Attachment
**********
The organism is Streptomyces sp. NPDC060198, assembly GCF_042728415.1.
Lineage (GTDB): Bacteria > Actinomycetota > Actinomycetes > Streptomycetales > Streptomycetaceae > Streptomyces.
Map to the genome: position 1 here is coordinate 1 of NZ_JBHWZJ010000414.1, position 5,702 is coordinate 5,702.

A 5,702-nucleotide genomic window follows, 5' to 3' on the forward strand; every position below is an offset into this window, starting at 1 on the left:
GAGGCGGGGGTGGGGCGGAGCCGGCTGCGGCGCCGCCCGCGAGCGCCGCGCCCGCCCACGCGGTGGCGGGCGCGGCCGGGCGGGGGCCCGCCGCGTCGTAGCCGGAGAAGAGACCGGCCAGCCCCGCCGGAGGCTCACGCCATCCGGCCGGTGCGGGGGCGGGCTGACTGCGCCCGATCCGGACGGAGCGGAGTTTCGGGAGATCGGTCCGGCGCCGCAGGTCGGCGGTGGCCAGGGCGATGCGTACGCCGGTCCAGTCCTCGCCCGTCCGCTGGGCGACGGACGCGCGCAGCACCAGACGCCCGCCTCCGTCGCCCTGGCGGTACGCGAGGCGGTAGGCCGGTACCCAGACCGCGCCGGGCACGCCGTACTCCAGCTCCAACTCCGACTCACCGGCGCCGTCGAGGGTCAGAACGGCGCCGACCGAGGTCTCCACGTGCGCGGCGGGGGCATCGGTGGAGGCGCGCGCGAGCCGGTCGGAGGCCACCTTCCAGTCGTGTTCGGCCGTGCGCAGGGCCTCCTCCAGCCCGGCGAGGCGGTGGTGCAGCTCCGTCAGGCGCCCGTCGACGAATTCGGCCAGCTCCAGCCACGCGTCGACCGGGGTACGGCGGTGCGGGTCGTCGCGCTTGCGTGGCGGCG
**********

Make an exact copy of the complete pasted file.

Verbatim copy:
The organism is Streptomyces sp. NPDC060198, assembly GCF_042728415.1.
Lineage (GTDB): Bacteria > Actinomycetota > Actinomycetes > Streptomycetales > Streptomycetaceae > Streptomyces.
Map to the genome: position 1 here is coordinate 1 of NZ_JBHWZJ010000414.1, position 5,702 is coordinate 5,702.

A 5,702-nucleotide genomic window follows, 5' to 3' on the forward strand; every position below is an offset into this window, starting at 1 on the left:
GAGGCGGGGGTGGGGCGGAGCCGGCTGCGGCGCCGCCCGCGAGCGCCGCGCCCGCCCACGCGGTGGCGGGCGCGGCCGGGCGGGGGCCCGCCGCGTCGTAGCCGGAGAAGAGACCGGCCAGCCCCGCCGGAGGCTCACGCCATCCGGCCGGTGCGGGGGCGGGCTGACTGCGCCCGATCCGGACGGAGCGGAGTTTCGGGAGATCGGTCCGGCGCCGCAGGTCGGCGGTGGCCAGGGCGATGCGTACGCCGGTCCAGTCCTCGCCCGTCCGCTGGGCGACGGACGCGCGCAGCACCAGACGCCCGCCTCCGTCGCCCTGGCGGTACGCGAGGCGGTAGGCCGGTACCCAGACCGCGCCGGGCACGCCGTACTCCAGCTCCAACTCCGACTCACCGGCGCCGTCGAGGGTCAGAACGGCGCCGACCGAGGTCTCCACGTGCGCGGCGGGGGCATCGGTGGAGGCGCGCGCGAGCCGGTCGGAGGCCACCTTCCAGTCGTGTTCGGCCGTGCGCAGGGCCTCCTCCAGCCCGGCGAGGCGGTGGTGCAGCTCCGTCAGGCGCCCGTCGACGAATTCGGCCAGCTCCAGCCACGCGTCGACCGGGGTACGGCGGTGCGGGTCGTCGCGCTTGCGTGGCGGCG